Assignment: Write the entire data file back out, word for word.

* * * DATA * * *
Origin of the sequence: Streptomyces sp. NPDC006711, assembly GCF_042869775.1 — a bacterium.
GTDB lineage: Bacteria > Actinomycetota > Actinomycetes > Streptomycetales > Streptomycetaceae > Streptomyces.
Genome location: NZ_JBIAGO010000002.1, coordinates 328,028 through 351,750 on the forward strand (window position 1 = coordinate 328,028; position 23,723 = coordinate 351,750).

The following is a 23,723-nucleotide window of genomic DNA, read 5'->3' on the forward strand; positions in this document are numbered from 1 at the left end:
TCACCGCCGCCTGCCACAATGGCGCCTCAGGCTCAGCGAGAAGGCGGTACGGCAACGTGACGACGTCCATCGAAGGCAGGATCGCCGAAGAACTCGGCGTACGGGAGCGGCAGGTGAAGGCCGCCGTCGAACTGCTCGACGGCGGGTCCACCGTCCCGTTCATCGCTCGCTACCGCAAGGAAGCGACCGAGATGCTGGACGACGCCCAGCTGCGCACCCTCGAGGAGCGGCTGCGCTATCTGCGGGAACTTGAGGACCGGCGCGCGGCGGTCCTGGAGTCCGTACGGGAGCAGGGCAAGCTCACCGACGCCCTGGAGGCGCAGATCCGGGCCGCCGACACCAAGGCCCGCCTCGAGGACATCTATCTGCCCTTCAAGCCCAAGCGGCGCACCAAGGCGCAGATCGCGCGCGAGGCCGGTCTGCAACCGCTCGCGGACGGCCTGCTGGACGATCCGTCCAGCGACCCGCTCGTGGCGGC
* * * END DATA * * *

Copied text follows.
Origin of the sequence: Streptomyces sp. NPDC006711, assembly GCF_042869775.1 — a bacterium.
GTDB lineage: Bacteria > Actinomycetota > Actinomycetes > Streptomycetales > Streptomycetaceae > Streptomyces.
Genome location: NZ_JBIAGO010000002.1, coordinates 328,028 through 351,750 on the forward strand (window position 1 = coordinate 328,028; position 23,723 = coordinate 351,750).

The following is a 23,723-nucleotide window of genomic DNA, read 5'->3' on the forward strand; positions in this document are numbered from 1 at the left end:
TCACCGCCGCCTGCCACAATGGCGCCTCAGGCTCAGCGAGAAGGCGGTACGGCAACGTGACGACGTCCATCGAAGGCAGGATCGCCGAAGAACTCGGCGTACGGGAGCGGCAGGTGAAGGCCGCCGTCGAACTGCTCGACGGCGGGTCCACCGTCCCGTTCATCGCTCGCTACCGCAAGGAAGCGACCGAGATGCTGGACGACGCCCAGCTGCGCACCCTCGAGGAGCGGCTGCGCTATCTGCGGGAACTTGAGGACCGGCGCGCGGCGGTCCTGGAGTCCGTACGGGAGCAGGGCAAGCTCACCGACGCCCTGGAGGCGCAGATCCGGGCCGCCGACACCAAGGCCCGCCTCGAGGACATCTATCTGCCCTTCAAGCCCAAGCGGCGCACCAAGGCGCAGATCGCGCGCGAGGCCGGTCTGCAACCGCTCGCGGACGGCCTGCTGGACGATCCGTCCAGCGACCCGCTCGTGGCGGC